Thanks to everyone for the comments on my plagiarism post; none of them were shocking, but it's always nice to get a broader perspective. My own response was captured rather completely by Rebecca and tenaciousmcd. Sometimes a sentence can slip through accidentally, but if one takes an entire paragraph verbatim from a source that does not appear anywhere in the paper, then that's the line for me. So 1, clearly.
As for penalties, I think I'll be very harsh on my very good friends out there that suggest anything less than C. I respect your opinions and arguments, but I'll say to all of you what I just told my colleague here: you're working in an old paradigm. In the paradigm that characterized most of our college experiences, plagiarism was this unbelievable act of obvious cheating that involved finding a scholarly source in the library and copying from it. It was, I think, something that happened fairly rarely, and it was certainly something that required a great deal of work to accomplish. Overall, it was abnormal. In the new paradigm, cutting and pasting from websites is normal for a very high percentage of students. It's just what they do: they google for their topic, surf to a bunch of websites, cut and paste, and then rearrange and add a few sentences of their own. (Of the cases I've just found in the last two weeks, the average number of different cites from which the student had stolen was 5.) It is not an accident.
The NY Times ran a survey a few years back and found more than 75% of US College graduates admitted to some form of cheating when they were in College. They are cheating and they know it's cheating. It's just that cheating has become normal. There was also a study done by a rat choice political scientist (I know) that showed (I think convincingly) that if the penalty is anything less than C it is rational to cheat. For all the dozens of cases I catch, there are dozens and dozens more that slide through.
I've had students cry in my office and swear it was an accident, but I'm now completely convinced that it never is. To Mark: students don't copy from one another (it's too much work) and if they do, I probably won't catch it so it's sort of a moot point. To Dan: you have a wonderful heart to see this issue the way you do (mine, as all can tell has become hardened beyond belief through the wrenching interactions with the long, long list of students that cheated), but the 'meant to go back' is always a cover. When a student puts together 50% of their paper verbatim from someone else's words, there would be nothing to go back to. When you take an entire paragraph from another source, put it in your paper and don't put quotation marks around it, you've already decided to cheat (even if you haven't admitted it to yourself, and the 'meant to go back' is the rationalization you give yourself).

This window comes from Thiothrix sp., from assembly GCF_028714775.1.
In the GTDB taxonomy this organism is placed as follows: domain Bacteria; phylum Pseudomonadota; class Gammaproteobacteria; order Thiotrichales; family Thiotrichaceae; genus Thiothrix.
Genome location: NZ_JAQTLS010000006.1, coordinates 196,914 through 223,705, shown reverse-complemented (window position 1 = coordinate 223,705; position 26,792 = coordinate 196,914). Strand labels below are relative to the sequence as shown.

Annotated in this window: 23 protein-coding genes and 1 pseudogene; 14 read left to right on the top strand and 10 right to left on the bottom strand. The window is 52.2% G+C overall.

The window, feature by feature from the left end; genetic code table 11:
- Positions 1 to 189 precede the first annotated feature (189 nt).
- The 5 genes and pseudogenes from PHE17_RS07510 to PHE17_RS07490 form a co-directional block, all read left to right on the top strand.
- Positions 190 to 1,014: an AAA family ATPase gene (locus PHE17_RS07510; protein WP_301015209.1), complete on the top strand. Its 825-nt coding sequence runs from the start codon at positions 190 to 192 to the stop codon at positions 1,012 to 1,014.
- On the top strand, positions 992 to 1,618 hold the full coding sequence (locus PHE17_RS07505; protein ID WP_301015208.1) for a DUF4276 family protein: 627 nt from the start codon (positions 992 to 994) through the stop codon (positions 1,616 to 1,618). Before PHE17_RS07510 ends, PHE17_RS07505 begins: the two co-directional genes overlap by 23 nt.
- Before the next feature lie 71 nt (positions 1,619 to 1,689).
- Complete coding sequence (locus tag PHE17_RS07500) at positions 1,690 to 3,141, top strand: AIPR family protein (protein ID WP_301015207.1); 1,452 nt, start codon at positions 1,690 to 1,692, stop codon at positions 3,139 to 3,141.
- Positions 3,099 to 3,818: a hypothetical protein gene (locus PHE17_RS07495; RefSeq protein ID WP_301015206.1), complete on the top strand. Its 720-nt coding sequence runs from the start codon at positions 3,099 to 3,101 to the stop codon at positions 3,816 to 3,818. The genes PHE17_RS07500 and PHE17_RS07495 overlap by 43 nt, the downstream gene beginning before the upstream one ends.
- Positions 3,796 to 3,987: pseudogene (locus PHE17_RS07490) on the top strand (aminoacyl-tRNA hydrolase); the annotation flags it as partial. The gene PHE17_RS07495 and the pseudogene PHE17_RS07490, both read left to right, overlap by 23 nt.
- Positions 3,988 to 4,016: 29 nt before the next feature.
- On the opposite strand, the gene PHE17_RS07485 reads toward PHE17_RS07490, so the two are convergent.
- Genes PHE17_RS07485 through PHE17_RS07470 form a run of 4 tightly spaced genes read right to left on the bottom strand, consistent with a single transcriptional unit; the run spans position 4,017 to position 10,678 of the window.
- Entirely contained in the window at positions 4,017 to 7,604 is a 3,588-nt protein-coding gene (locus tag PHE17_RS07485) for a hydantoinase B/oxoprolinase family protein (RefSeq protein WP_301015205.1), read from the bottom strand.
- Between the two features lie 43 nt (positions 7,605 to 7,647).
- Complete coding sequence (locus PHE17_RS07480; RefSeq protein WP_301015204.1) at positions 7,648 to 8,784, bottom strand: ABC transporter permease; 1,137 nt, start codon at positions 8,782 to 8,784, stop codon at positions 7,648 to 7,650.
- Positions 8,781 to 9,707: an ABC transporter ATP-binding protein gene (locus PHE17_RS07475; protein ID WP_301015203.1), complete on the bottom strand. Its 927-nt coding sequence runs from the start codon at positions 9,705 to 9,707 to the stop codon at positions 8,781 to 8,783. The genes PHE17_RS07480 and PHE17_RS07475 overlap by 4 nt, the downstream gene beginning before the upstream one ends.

And Rebecca makes a good point here, one that I hope contributes to my case for a new paradigm: they are NOT stealing from good sources, they are stealing from crap summary pages on the internet that sound, often, a lot like something they'd write anyway. My hunch is that in the old paradigm students would steal to get an A, steal because they thought there work was B work but they wanted it to be perfect so othey steal from a journal article. Now, we have B and C students stealing in order to get B's and C's; it's not about getting better grades so much as it is just plain easier to cut and paste than it is to write.
And finally, students have no fear at all of the repurcussions. Their logic looks like this...chances are I won't get caught, if I do I'll probably get to rewrite, worst case scenario is a bad grade in the course, but then I can just retake the course and substitute the new grade. Tmcd is right: in practice, it's almost impossible to go beyond C, because university institutions are set up to make it almost impossible to do much to the student. Combine this with the fact that a large number of professors let dozens of plagiarism papers slide off their desk each semester, and I see it as essential that faculty start imposing the harshest penalties possible.
And it can't just be done on a case-by-case basis, because it really is too much work. I've spent about 60 hours marking essays and exams over the past two weeks. I've spent another 10 hours loooking for, and when found, documenting, plagiarism cases. Total essays and exams marked = around 170; total plagiarism cases that I worked on = 5. To give each essay a thorough search for plagiarism would quadruple the amount of time to mark them.
The counter-argument to my call for harsh penalties will be: you're going to fail someone who was just ignorant. I think the chances of that are surprisingly small. Students are so much smarter than we usually give them credit for. And those chances can be reduced further by clearly delineating to students the proper use of sources. If we tell them repeatedly what plagiarism is and why it's wrong, then I don't think there's any need to give them 'the benefit of the doubt'. (Again, students who cite sources but don't put things in their own words are not being failed here; we are talking about cutting and pasting from a source, not using quotation marks, and not citing the source or putting it in the biblio.)
Or, perhaps I'm just a big meanie.